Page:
Proposals to take DNA samples as soon as TB reactors are found as standard procedure in Northern Ireland could combat so-called 'reactor fraud' - but the plans have been stalled by the lack of a minister.

It has been alleged that, in some cases, the owners of TB reactor cattle have been swapping the animal's ear tags with other, less productive cattle.

However, with almost 99% of reactors DNA tagged at valuation it's an extremely difficult and risky thing to do.

It also means that the TB-infected animal remains in the herd, putting even more animals at risk.

The remaining 1-2% are not DNA tagged mainly on safety grounds - for example, where an animal was too wild to work with.

Reactors discovered by Department of Agriculture, Environment and Rural Affairs (DAERA) testing officers are DNA tagged at the time of disclosure while the vet is carrying out the on-farm testing.

However, those confirmed by private veterinary practitioners are typically DNA tagged several days later when they are valued.

The rule change would eliminate this delay effectively making 'reactor fraud' impossible.


The department declined to say to what extent the practice was suspected to be occurring. However, a spokesman added that spot checks were already being carried out in abattoirs.

He added that out of all the instances tested all were found to match.

A DAERA spokesman said: "DAERA has a counter-fraud strategy which investigates all reported cases of suspected TB fraud or atypical disease events.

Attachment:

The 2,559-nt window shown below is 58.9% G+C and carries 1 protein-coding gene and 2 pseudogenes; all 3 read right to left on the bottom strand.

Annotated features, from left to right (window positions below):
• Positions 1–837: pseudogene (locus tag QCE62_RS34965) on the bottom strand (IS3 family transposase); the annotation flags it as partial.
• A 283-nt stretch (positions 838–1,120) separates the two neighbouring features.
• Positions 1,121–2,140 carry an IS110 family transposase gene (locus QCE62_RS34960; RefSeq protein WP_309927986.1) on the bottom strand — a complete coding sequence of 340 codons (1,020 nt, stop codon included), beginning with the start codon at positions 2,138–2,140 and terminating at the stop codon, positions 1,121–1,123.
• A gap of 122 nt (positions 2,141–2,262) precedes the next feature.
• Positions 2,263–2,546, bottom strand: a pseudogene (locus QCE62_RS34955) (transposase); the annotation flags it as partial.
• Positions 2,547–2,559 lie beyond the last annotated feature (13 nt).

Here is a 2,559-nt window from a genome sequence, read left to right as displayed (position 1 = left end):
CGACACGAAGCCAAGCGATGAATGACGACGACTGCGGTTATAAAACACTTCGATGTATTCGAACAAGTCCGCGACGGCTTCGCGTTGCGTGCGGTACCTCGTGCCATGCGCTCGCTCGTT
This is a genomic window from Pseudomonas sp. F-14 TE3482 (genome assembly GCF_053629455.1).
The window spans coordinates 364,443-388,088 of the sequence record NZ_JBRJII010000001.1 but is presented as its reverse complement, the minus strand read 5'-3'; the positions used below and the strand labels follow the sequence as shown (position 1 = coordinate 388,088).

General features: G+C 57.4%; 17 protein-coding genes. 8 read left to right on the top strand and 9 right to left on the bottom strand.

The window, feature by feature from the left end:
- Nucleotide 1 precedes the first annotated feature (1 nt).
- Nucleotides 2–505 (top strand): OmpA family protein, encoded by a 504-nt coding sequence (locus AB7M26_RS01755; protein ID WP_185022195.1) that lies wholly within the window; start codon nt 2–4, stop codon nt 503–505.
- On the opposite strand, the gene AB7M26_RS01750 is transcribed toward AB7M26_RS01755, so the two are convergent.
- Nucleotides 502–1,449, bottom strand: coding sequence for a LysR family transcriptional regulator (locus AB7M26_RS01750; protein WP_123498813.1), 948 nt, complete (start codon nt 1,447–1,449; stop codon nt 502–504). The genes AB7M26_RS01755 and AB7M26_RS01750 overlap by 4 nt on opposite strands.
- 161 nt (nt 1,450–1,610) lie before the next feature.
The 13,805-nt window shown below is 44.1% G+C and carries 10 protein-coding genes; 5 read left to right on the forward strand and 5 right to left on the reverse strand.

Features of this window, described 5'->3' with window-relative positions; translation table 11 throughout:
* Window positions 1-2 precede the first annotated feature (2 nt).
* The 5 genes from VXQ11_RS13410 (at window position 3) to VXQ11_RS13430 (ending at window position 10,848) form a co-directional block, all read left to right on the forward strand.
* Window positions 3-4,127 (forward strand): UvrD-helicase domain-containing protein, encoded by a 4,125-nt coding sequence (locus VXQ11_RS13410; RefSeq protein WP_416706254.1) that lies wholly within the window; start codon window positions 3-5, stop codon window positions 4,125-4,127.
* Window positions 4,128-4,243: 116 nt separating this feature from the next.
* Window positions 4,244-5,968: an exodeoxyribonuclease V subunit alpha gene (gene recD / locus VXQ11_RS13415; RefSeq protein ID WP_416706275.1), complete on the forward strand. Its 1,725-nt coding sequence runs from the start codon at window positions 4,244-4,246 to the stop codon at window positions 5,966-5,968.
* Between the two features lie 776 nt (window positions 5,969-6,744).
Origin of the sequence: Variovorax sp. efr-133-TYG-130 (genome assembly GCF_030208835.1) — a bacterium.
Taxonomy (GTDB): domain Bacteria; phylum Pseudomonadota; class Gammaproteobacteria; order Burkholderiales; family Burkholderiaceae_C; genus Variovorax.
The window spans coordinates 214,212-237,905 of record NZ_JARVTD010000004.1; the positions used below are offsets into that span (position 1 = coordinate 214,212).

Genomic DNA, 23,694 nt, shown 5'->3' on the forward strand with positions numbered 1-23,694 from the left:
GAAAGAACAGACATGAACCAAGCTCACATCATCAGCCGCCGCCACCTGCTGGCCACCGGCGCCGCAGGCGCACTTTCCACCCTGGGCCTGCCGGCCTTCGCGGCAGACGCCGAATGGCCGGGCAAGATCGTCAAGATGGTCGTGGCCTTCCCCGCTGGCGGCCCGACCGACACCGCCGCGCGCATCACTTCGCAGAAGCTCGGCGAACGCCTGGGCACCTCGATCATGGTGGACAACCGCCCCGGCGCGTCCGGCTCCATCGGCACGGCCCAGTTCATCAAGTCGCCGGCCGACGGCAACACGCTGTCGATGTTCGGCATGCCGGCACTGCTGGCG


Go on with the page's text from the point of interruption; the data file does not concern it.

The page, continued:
"Our current DNA sampling regime at slaughter was introduced to deter substitution of TB reactor animals.

“DAERA is committed to the control and eradication of TB. It takes seriously any suspected occurrences of fraud.

"Within the TB Programme there is an organised counter-fraud protocol and in all cases where information is available, investigations are carried out. The actions described by Mr. Swann are part of these considerations.

In order to reduce any potential opportunity for fraud, DAERA veterinary officers routinely DNA tag cattle which have reacted positively at their TB test, and valuation officers DNA tag any other reactors at their subsequent inspection.

"Spot checks are carried out at the abattoir to compare the DNA sample removed on the farm with the carcase."

Changing legislation

The department recently prepared its TB recommendations in which it said private veterinarians should be given the same powers to take DNA samples as soon as a reactor is found; however, this change will require ministerial sign-off.

A spokesman: “We recently consulted on our response to the TBSPG [TB Strategic Partnership Group] strategy to eradicate TB in Northern Ireland which recommended private veterinary practitioners (PVPs) be given the powers to also apply DNA tags as soon as a reactor is found.

"This is already a requirement of the department public services contract with PVPs. We await final sign-off from a minister and a change in legislation to allow this to also be rolled out across Northern Ireland.

"We believe that this change would assure the continuity of reactor identification and reduce the risk of errors or fraud, so strengthening disease control.”